I can recall, over the years, my mother advising me on a method best implemented for perfecting time management and memory skills. A navigational tool used to avoid the errors so frequently made through general carelessness and oversight. "Make a list", she would repeat on a daily basis, and be sure to constantly review, add, and eliminate as you progress through the day (week, month or year, for that matter).
Not long ago, I recall reading about a book regarding checklists in the New York Times Book Review. The Checklist Manifesto: How to Get Things Right, by Atul Gawande was on the bestseller list for months. I can not claim to have read it, but after reading reviews of the book, it seems appropriate to mention it here. Mr. Gawande has apparently written how checklists, used in the medical profession, helped eliminate infections in hospital intensive care units. He expands on this idea, indicating that by extension, it can be applied to virtually any profession. Essentially, with the complexities involved in many of our daily lives, something as simple as a checklist can been seen as a reference tool–providing the steps we need to follow, in order to execute our responsibilities effectively and efficiently.
For decades the aeronautical industry has used basic checklists for the many aspects of flight navigation and aircraft safety. From plane inspection, takeoff, and flight, to landing, and taxiing, these lists assist pilots where memory is inadequate. Going through this collection, I constantly come upon "checklists" that the Major created. As you can see through some examples here, many of these lists are more than a page long. A few he titled, as in the one seen here called "Patent Specifications." I suppose it is high time for me to admit it, my mother was right. Given Major Armstrong’s lengthly list of accomplishments, making lists appears to be the way to go. A great majority of the Major’s lists are related to his experimental work, but as seen in some examples here, many have "personal" obligations incorporated.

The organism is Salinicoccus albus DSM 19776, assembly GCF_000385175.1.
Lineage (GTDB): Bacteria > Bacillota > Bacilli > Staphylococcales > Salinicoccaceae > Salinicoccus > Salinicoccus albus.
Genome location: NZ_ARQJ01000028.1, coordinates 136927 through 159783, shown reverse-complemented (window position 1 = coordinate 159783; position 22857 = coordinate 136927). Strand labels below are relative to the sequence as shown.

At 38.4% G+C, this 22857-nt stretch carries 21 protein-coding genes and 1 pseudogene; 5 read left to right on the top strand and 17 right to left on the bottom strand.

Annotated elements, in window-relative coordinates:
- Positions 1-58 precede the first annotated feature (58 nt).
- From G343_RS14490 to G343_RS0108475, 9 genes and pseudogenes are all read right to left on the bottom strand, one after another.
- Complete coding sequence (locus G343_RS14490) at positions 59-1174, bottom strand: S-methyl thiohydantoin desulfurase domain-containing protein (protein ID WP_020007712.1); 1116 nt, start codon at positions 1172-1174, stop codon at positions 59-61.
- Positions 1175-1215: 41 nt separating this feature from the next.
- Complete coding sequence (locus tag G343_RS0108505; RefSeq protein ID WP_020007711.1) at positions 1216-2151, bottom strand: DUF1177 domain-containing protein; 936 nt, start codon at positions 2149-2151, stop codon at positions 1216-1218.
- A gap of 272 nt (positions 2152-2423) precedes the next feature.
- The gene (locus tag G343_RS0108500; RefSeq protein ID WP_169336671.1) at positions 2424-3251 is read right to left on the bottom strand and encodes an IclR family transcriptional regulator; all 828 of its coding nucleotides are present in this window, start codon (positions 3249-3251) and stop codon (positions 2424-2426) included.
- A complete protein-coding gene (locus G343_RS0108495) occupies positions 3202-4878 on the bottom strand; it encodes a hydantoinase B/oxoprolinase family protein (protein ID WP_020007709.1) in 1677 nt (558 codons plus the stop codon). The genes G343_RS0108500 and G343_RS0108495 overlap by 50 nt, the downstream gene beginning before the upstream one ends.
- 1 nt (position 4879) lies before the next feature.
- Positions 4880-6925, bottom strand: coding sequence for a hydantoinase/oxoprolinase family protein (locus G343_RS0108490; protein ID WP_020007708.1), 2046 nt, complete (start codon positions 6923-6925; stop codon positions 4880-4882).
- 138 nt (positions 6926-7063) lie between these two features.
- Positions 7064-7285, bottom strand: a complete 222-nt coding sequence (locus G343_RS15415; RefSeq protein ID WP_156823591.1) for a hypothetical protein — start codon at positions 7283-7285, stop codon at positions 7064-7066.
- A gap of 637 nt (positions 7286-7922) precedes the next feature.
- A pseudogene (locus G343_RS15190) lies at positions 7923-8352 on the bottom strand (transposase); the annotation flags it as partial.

One can not help but wonder how it is that Armstrong could have possibly retained, through memory only, results of hundreds of experiments executed days on end, spanning the course of decades, without some type of "aid." Armstrong would have had to remember those experiments that failed in order to perfect that experiment that succeeded. Only through constant attempts, with changes enacted along the way, could he have produced the precise and correct "one" that served to prove his original theory and thus lead to an invention.
While I have found quite a variety of Armstrong’s "to-do" lists, I have to believe that there are quite of number of them that went missing throughout his lengthly career. I would imagine that if all had been preserved, we would perhaps have an even
better idea of how he applied his ideas to the experiments that he developed. He was notorious for not leaving written accounts of this work. For obvious reasons, he was a bit secretive when undertaking experiments. Constantly having to fight for the right to claim his own inventions, it is not a surprise that these discoveries were kept to himself. I hope that these "checklists" will help shed light on a least a portion of the Major’s life and daily activities. You will notice in the lists I have posted here, many of his "goals" are either crossed out, or checked off. Where there are items left unchecked or without a line through it (usually very few), should we infer he never in fact carried out that particular task? Perhaps instead, we should infer that he ran out of time that day. I, for one, can not fathom that the Major forgot anything….